KeywordsArizona Geological Survey Open File Reports
Picacho Peak State Park
Basin and Range Province
Santa Cruz River
Casa Grande Mountains
Silver Bell Mountains
MetadataShow full item record
CitationJackson, G., 1990, Surficial geologic maps of the Picacho Basin. Arizona Geological Survey Open File Report, OFR-90-02, 5 map sheets, map scale 1:24,000, 9 p.
PublisherArizona Geological Survey (Tucson, AZ)
DescriptionSurficial geologic maps of the Picacho Basin. The Picacho basin is a large and complex graben surrounded by horsts and half-horsts, which are now the Picacho, Casa Grande, Silverbell, and Sacaton mountains. It formed mainly in response to late Miocene extension. Internal drainage probably persisted until about 3 million years ago. Several thousand meters of sediments fill the basin; 2000 m of evaporites and claystone form the bulk of the basin fill (Scarborough and Pierce, 1978). The upper 200 meters or so of basin fill was deposited by a gradually aggrading, regionally integrated drainage system. Young alluvium of the Santa Cruz River is up to 30 m thick and is found within 3.2 km of the modern channel (Pool, 1986). Although the Picacho Basin does have external drainage, extremely low stream gradients and a lack of long-term downcutting have resulted in playa-like sediments, eolian deposits, and a lack of significant elevation differences between "terraces. Unlike basins upstream, the Picacho basin has not been incised significantly during the Quaternary. One report and 5 map sheets, 1:24,000 map scale. Scale 1:24,000
RightsArizona Geological Survey. All rights reserved.
Collection InformationDocuments in the AZGS Document Repository collection are made available by the Arizona Geological Survey (AZGS) and the University Libraries at the University of Arizona. For more information about items in this collection, please contact email@example.com.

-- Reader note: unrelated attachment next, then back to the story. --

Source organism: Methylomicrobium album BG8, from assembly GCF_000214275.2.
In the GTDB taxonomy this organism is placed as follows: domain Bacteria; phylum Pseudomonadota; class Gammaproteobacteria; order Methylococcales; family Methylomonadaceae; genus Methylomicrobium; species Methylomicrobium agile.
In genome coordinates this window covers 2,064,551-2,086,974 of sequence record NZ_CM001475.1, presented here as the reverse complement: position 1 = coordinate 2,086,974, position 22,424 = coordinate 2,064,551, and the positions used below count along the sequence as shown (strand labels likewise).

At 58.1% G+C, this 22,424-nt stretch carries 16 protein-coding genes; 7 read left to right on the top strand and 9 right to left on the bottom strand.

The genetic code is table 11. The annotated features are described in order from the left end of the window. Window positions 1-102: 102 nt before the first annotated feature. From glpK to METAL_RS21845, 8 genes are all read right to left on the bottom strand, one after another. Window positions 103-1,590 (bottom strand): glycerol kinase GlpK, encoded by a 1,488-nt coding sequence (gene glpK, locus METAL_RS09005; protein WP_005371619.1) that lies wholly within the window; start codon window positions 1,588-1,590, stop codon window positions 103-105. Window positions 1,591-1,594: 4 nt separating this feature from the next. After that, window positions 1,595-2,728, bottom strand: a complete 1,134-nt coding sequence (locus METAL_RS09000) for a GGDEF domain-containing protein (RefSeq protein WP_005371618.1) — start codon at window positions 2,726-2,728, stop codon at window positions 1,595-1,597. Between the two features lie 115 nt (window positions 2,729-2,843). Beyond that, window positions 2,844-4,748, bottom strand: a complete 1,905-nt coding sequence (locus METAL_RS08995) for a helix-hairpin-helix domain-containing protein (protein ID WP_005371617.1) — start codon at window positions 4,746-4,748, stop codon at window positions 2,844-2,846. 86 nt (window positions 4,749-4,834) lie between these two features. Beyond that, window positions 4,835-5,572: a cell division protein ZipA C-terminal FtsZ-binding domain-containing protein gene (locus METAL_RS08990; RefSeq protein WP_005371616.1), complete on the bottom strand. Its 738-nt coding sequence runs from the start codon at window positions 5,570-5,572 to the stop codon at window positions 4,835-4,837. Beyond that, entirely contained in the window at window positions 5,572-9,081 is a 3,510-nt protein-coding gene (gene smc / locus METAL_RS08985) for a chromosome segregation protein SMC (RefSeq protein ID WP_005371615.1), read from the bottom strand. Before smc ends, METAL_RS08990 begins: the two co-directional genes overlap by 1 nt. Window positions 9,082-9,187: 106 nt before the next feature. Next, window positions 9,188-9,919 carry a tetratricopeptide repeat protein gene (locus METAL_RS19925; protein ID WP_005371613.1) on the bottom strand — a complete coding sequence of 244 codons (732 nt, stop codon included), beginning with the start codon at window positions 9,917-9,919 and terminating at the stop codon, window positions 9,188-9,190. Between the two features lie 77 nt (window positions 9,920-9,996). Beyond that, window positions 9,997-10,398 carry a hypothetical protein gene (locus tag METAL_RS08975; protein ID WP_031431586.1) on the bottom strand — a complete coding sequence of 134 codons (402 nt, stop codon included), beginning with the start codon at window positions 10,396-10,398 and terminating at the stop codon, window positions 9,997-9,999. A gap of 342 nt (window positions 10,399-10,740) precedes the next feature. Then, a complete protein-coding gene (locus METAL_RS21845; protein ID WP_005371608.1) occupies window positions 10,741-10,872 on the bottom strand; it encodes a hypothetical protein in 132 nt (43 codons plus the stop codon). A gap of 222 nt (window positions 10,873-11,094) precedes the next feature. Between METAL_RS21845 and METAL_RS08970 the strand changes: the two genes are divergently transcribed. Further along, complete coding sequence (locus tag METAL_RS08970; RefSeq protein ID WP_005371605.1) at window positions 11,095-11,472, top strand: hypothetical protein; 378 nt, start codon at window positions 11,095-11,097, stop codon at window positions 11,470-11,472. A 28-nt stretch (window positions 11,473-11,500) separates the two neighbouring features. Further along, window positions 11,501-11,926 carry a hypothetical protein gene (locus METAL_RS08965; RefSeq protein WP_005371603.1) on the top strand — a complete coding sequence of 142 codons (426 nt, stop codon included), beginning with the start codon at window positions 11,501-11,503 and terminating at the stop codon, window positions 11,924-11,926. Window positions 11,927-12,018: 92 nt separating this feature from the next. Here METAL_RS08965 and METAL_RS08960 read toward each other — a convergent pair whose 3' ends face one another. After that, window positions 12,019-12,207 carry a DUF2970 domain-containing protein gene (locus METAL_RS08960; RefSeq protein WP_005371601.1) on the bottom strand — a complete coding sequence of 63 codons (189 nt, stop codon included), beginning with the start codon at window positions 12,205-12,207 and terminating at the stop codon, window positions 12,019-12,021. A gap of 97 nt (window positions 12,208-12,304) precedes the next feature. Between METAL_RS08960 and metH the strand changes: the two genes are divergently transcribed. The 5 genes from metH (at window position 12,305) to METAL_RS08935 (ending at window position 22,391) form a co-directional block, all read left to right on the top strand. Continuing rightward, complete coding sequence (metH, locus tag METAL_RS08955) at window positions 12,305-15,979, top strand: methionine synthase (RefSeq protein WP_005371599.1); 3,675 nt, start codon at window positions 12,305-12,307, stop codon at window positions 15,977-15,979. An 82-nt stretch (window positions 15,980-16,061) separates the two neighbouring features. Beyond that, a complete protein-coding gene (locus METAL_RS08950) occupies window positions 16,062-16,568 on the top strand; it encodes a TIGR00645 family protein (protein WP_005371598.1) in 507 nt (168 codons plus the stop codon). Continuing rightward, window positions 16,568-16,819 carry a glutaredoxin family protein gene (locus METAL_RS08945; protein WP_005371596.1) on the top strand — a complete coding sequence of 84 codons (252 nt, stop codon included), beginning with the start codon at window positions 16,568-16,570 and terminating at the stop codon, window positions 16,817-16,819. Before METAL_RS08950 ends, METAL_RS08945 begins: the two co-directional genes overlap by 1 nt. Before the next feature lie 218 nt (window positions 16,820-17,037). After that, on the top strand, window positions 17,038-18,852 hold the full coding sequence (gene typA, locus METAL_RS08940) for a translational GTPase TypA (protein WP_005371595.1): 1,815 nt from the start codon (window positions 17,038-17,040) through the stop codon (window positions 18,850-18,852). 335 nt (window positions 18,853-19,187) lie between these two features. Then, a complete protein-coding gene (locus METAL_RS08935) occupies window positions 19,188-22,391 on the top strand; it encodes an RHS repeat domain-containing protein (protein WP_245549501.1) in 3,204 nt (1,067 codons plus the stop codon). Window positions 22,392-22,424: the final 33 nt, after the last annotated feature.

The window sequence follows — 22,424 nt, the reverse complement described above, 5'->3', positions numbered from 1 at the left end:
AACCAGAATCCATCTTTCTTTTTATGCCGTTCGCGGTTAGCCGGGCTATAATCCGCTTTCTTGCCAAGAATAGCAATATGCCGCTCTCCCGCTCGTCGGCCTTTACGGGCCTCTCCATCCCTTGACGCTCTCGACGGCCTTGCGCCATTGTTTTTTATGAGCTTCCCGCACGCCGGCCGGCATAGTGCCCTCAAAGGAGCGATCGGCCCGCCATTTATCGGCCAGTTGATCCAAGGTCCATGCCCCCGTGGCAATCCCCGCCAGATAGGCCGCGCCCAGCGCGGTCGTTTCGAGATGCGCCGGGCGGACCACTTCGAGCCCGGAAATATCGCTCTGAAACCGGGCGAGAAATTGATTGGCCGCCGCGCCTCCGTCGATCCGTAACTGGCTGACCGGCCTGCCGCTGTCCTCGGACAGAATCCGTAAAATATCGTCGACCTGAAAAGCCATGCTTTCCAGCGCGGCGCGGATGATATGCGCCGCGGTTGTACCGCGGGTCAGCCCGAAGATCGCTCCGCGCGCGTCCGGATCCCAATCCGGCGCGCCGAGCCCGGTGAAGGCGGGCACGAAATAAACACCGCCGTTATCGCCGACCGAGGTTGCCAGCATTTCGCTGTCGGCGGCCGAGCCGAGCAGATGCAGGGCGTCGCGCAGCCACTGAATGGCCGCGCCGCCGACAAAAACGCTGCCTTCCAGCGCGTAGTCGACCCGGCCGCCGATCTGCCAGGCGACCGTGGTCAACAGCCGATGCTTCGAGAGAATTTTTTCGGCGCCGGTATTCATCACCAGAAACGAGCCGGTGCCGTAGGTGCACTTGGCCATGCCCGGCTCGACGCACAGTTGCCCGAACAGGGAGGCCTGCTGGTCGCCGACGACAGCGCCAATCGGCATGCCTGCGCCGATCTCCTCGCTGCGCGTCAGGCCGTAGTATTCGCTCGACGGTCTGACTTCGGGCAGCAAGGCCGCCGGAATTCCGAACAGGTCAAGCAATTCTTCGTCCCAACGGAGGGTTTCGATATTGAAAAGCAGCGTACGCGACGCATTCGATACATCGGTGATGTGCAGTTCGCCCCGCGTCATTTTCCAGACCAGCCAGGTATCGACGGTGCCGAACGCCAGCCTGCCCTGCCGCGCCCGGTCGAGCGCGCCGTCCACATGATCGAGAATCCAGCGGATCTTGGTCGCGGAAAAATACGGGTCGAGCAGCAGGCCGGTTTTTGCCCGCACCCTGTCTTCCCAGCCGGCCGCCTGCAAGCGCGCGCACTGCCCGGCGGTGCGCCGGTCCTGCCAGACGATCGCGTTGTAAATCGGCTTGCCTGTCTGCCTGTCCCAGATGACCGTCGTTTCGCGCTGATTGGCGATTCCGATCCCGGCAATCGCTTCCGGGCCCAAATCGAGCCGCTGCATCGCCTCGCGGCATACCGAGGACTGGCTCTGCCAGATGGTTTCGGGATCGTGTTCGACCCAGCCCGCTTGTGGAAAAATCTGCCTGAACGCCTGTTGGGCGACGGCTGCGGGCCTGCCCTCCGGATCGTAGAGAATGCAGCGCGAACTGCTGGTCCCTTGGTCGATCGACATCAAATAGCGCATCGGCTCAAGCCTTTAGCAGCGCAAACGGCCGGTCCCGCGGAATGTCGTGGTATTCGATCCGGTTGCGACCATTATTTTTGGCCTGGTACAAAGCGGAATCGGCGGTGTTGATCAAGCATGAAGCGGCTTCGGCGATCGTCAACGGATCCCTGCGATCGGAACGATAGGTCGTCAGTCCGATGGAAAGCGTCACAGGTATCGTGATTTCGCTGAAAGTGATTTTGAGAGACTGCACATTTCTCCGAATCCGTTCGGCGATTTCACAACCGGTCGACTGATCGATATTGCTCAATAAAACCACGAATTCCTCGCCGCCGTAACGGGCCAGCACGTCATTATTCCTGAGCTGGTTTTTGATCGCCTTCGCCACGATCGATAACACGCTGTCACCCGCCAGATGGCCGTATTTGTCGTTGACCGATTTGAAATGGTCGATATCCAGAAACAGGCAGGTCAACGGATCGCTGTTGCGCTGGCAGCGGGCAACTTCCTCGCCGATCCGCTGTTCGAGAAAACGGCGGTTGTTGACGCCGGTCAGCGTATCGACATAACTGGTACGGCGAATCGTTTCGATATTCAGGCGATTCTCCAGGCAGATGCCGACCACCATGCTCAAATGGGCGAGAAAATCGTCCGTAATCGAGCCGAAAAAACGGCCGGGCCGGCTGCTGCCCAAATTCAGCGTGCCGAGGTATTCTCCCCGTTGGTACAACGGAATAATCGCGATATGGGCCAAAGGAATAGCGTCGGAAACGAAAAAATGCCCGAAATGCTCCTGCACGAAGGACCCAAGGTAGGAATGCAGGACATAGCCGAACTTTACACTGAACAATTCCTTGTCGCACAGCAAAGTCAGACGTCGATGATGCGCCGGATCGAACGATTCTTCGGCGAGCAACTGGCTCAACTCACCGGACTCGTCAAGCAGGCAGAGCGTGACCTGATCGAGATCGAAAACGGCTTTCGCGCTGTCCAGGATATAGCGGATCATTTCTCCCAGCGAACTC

North Bounding Coordinate32.9538
South Bounding Coordinate32.5009
West Bounding Coordinate-111.709
East Bounding Coordinate-111.165
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Earth-fissure movements associated with fluctuations in ground-water levels near the Picacho mountains, south-central Arizona, 1980-84Carpenter, Michael C.; Davis, Stanley N.; Simpson, Eugene S.; Wilson, L. G. (The University of Arizona., 1993)The Picacho earth fissure transects subsiding alluvial sediments near the eastern periphery of the Picacho basin in southcentral Arizona. The basin has undergone land subsidence of as much as 3.8 m since the 1930's due to compaction of the aquifer system in response to ground-water-level declines that have exceeded 100 m. The fissure extends generally north-south for 15 km and exhibits horizontal tensile failure as well as up to 0.6 m of normal dip-slip movement at the land surface, with the west side of the fissure downthrown. The fissure was observed as early as 1927, following an earthquake, and is the longest earth fissure in Arizona. Vertical and horizontal displacements have been monitored along a line normal to the fissure. The survey line extends from a bedrock outcrop in the Picacho Mountains on the east, past an observation well near the fissure, to a point 1422 in to the west. From May 1980 to May 1984, the western, downthrown side of the fissure subsided 167 ±1.8 mm and moved 18 ±1.5 mm westward into the basin. Concurrently, the eastern, relatively upthrown side subsided 147 ±1.8 mm and moved 14 ±1.5 mm westward. Dislocation modeling of deformation along the survey line near the fissure suggests that dip-slip movement has occurred along a vertical fault surface that extends from the land surface to a depth of about 300 m. Slip was 9 mm from May to December 1980 and 9 mm from March to November 1981. Continuous measurements were made of horizontal movement across the fissure using a buried invar-wire horizontal extensometer, while water-level fluctuations were continuously monitored in four piezometers nested in two observation wells. The range of horizontal movement was 4.620 mm, and the range of water-level fluctuation in the nearest piezometer in the deeper alluvium was 9.05 m. The maximum annual opening of the fissure during the study period was 3.740 mm from March to October 1981, while the water-level declined 7.59 m. The fissure closed 1.033 mm from October 1981 to March 1982 while the water level recovered 6.94 m. Opening and closing of the fissure were smooth and were correlated with water-level decline and recovery, respectively, in the nearby piezometers. Pearson correlation coefficients between the water-level fluctuations in the deeper piezometers and horizontal movement ranged from 0.913 to 0.925. The correlogram of water-level decline as ordinate, versus horizontal strain as abscissa, exhibits hysteresis loops for annual cycles of water-level fluctuation as well as near-vertical excursions for shorter cycles of pumping and recovery.